ICT Employment


ICT Education in K-12 Schools

ICT Education in K-12 SchoolsThe U.S. is experiencing a crisis in education. A third of students in K-12 educational systems do not finish high school. An inadequate fraction of those who do are entering Science, Technology, Engineering and Mathematics (STEM) fields.

Many of our nationís scientists, technical workers, engineers and mathematicians are nearing retirement. We need to replace them in our workforce, and we need to significantly expand our STEM workforce to be competitive in global innovation, information and knowledge economies.

ICT fields are generally STEM fields. How do we do a better job exposing students to ICT and attracting them into ICT academic careers in K-12 education? K-12 students are often savvy users of ICT at early ages. How do we better integrate ICT into K-12 teaching and learning experiences to keep their attention, appeal to their learning styles and keep them in school? How can we build better ICT pathways from K-12 systems into colleges and universities? These are among the issues of ICT education in K-12 schools.


Attracting and Communicating With K-12 Students About ICT:


WGBH in Boston, together with the Association for Computing Machinery (ACM) have produced a report called New Image for Computing, which surveyed K-12 students for their perceptions and values related to Computer Science and provides valuable market research about messaging to appeal to K-12 students. We need to seriously communicate with kids about what ICT is and the impacts and opportunities in ICT for them, and we need to give them exciting experiences using and developing their understanding of ICT technologies.

K-12 Faculty Development in ICT:

One reason many kids are turned off by STEM and ICT fields is their teachers do not understand, are not comfortable with or do not like those fields. We need to develop K-12 teachers who are competent with ICT and like and use it. Their modeling and enthusiasm is a major factor on student decisions about what they like and want to pursue.

K-12 Counselor Assistance for ICT:

Many K-12 student and college counselors are confused by ICT and are not sure how to best advise students about ICT. Fair enough. ICT is confusing. We can do a better job teaching counselors about ICT and ICT educational and career pathways, and we can give them tools to improve their ICT related counseling efforts.

K-12 ICT Curriculum and Resource Development:

It is difficult to develop and deliver successful ICT courses and modules in K-12 schools. We could help by producing and teaching teachers to deliver those materials - and giving or loaning them equipment needed to give students real experiences with ICT technologies.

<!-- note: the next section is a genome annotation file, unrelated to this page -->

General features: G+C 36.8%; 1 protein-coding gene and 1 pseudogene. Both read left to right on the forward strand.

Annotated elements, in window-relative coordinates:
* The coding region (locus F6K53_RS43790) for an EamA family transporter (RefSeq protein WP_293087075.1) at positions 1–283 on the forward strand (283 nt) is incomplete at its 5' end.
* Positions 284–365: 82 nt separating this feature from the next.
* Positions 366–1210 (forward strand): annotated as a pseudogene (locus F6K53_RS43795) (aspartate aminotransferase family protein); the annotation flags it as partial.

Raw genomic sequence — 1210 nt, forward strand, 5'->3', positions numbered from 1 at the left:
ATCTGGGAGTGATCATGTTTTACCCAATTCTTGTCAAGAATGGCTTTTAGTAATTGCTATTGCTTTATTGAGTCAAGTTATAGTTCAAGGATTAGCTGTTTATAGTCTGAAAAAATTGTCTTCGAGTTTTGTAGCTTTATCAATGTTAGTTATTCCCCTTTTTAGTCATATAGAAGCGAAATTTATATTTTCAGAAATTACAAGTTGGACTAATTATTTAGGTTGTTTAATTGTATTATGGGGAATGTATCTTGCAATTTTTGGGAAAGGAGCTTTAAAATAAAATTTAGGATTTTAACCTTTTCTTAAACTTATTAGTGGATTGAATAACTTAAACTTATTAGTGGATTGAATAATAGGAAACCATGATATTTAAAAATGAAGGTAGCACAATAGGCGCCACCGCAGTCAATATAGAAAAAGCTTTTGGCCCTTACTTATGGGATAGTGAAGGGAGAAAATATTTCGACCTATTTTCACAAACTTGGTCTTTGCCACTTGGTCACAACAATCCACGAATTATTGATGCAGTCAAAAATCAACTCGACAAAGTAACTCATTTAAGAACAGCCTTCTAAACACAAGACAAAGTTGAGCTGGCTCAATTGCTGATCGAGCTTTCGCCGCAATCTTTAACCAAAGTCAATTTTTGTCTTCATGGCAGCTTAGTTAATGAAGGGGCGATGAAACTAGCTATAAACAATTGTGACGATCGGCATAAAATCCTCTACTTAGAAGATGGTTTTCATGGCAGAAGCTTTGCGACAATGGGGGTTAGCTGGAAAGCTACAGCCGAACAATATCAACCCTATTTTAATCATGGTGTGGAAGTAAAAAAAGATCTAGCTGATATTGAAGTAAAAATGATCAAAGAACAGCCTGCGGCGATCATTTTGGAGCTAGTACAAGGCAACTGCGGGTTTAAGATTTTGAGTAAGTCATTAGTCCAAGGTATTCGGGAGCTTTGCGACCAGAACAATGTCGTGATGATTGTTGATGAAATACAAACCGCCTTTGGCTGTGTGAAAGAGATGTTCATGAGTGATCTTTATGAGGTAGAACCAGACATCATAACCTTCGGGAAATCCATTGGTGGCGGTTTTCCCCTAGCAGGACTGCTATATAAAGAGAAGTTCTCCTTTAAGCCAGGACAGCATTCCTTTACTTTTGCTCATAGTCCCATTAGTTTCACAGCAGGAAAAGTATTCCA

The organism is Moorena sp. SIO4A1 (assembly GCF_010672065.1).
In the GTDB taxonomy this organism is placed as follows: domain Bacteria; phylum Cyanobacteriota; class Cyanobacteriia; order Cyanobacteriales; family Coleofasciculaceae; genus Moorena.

K-12 ICT Standards:

Some schools have ICT related academic standards. For example, California has 7th Ė 12th grade CTE standards related to ICT for: 1) Information and Communication Technologies, divided into Information Support and Services, Networking, Software and Systems Development, and Games and Simulation. California has also developed a tool called CTE Online which can be used to help K-12 teachers develop courses and lesson plans to meet requirements for ICT related course offerings. Most college faculty are not familiar with high school ICT related standards and therefore do not always align college curriculum well with K-12 curriculum. Increasing alignment of ICT related standards and curriculum throughout our educational system would improve ICT competencies and make acquiring ICT knowledge and skills more efficient and reliable throughout our educational and workforce systems.

K-12 Articulation and Transfer:

There is an enormous opportunity to improve ICT education by better aligning K-12 and college ICT related curriculum and developing clear articulation pathways from K-12 schools into college. We need better coordination between high school ICT related offerings and those in colleges. California has developed a tool called California CTE Pathways to assist with those efforts. Similar tools exist for Oregon and Hawaii. Those tools are only as good as the information they contain, however. Letís collaborate between K-12 schools and colleges to build better ICT academic pathways. Increasing ICT dual enrollment courses and working together on curriculum development is a particularly powerful opportunity!

MPICT and its Regional Partner Ohlone College are working on these issues.